* [edbrowse-dev] In Background
@ 2019-06-11 7:41 Karl Dahlke
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From: Karl Dahlke @ 2019-06-11 7:41 UTC (permalink / raw)
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The last push doesn't change how edbrowse operates, or it's not suppose to, but it does lay some groundwork for something I wanted to try,
something that mostly doesn't work but it can be fixed.
There's a global variable down_abg; automatic background,
then wait for each in turn to be downloaded before it executes.
This is what modern browsers do to save time.
It builds entirely on the bg system to download large files in the background, so wasn't a huge amount of code,
and it works, in my early tests.
I ran some tests using my local web server and it seems good, including pulling from cache when it can, putting back into cache when it can,
just as we do in foreground, etc etc, but,
I tried it on nasa.gov and it failed.
The reason is, it's a secure site.
The failure is connected with curl and ssl.
So I tried something simpler.
I found a secure file that triggers the download in background option, and it also fails.
SSL connect error in libcurl: A PKCS #11 module returned CKR_DEVICE_ERROR, indicating that a problem has occurred with the token or slot.
See if this replicates for you.
Could also be I use gnutls instead of openssl, or whatever the two rival systems are.
That causes me some other issues as well.
I wrote bg like ten years ago, and we didn't see this bug?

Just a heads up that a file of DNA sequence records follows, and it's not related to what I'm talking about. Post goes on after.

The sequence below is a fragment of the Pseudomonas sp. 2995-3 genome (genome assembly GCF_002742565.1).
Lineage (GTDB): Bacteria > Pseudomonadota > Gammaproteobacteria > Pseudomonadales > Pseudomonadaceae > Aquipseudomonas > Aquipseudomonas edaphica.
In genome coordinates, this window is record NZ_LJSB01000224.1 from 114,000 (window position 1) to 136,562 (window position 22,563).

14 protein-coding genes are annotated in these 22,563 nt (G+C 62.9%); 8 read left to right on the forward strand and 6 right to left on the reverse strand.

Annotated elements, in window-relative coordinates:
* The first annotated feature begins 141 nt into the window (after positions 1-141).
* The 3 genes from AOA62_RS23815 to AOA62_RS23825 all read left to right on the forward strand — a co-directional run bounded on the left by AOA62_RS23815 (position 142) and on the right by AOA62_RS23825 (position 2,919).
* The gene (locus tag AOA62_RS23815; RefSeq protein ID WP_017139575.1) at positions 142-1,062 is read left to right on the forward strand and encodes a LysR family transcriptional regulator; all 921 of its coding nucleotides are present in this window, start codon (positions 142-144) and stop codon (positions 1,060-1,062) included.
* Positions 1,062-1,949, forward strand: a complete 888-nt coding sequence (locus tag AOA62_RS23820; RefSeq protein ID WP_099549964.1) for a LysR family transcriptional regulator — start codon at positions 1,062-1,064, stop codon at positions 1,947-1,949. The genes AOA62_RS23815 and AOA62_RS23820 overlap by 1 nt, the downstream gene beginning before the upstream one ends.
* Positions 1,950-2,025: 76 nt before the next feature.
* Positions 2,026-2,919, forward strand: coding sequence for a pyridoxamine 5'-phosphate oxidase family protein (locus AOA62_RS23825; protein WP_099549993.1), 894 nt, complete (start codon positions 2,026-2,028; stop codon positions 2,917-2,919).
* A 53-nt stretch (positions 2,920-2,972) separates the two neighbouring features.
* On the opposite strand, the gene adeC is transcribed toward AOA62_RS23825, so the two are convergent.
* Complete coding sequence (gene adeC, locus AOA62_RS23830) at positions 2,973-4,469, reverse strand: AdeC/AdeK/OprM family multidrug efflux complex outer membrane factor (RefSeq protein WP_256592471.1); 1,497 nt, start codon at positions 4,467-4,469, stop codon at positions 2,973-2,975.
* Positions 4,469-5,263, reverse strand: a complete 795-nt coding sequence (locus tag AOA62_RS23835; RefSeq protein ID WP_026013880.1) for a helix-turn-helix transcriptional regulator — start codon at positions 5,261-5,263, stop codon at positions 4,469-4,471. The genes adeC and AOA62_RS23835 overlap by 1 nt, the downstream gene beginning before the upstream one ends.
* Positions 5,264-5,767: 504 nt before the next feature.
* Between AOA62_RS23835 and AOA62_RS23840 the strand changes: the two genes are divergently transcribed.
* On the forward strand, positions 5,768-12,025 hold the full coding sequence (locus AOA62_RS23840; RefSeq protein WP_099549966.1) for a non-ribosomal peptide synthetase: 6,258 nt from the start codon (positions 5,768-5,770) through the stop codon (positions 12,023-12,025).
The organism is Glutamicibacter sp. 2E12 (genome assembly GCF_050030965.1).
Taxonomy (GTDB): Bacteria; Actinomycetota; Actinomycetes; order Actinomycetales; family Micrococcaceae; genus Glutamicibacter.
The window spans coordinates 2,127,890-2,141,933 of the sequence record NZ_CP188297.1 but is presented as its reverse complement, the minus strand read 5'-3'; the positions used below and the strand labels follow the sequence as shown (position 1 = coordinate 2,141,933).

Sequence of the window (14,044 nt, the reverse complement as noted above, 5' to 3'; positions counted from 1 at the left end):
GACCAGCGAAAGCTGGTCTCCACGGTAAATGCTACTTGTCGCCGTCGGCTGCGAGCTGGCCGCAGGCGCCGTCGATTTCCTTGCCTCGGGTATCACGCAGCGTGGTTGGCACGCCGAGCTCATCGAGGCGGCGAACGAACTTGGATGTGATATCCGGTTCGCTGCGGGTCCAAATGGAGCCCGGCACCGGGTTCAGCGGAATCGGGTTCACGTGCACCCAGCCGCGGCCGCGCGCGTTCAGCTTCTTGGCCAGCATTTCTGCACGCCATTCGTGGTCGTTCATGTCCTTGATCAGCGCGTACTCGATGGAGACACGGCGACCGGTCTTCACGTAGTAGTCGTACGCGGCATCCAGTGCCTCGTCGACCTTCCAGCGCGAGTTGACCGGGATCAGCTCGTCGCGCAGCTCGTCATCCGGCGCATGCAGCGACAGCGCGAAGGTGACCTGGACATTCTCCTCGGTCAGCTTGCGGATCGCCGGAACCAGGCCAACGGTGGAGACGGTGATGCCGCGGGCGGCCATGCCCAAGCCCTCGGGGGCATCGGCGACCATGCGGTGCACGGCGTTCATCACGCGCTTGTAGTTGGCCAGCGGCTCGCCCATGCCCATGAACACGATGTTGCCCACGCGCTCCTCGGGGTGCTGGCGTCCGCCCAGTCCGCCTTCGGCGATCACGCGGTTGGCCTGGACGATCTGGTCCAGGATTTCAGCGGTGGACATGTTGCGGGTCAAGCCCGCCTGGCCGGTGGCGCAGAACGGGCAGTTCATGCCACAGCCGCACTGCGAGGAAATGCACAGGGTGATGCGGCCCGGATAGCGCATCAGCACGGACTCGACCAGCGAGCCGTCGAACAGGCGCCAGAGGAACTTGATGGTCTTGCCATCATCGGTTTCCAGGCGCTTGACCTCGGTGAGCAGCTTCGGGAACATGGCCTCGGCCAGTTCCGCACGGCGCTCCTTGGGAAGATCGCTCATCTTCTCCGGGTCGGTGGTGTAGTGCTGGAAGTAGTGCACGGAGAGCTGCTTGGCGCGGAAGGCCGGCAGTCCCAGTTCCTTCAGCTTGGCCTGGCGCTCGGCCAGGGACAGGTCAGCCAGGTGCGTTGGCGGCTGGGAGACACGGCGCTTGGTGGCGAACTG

No - because of the evolution of the internet.
Ecommerce sites were https, but normal information sites were http, or even ftp.
Now almost all of them are https.
You can't download a recipe for apple pie without https.
So bg likely never worked with https and we didn't know about it.
I can't download a personal file in the background, and edbrowse can't download js or css files in the background, if secure.
Almost certainly because I fork a process to do it.
That was the easy way at several levels, but not the best way, and not the way that curl is written for.
Curl is written to run under threads, and then I'm pretty sure all this would work.
I'm not sure I have the energy to do it though.
If someone wanted to convert my background machinery from fork to threads, that would be great!
Then you could uncomment the bgjs commands in buffer.c,
and we could turn on and off the feature, and see if it actually saves time,
and after all that work it might not, but it might.
And it has the follow-on advantage of postponing the async scripts until they load, whenever that is,
and letting the user look at the page in the meantime.
I've thought about how to do that, maybe with virtual timers, but one step at a time.
I could also load css in background but that is yet more complex code with almost no benefit.
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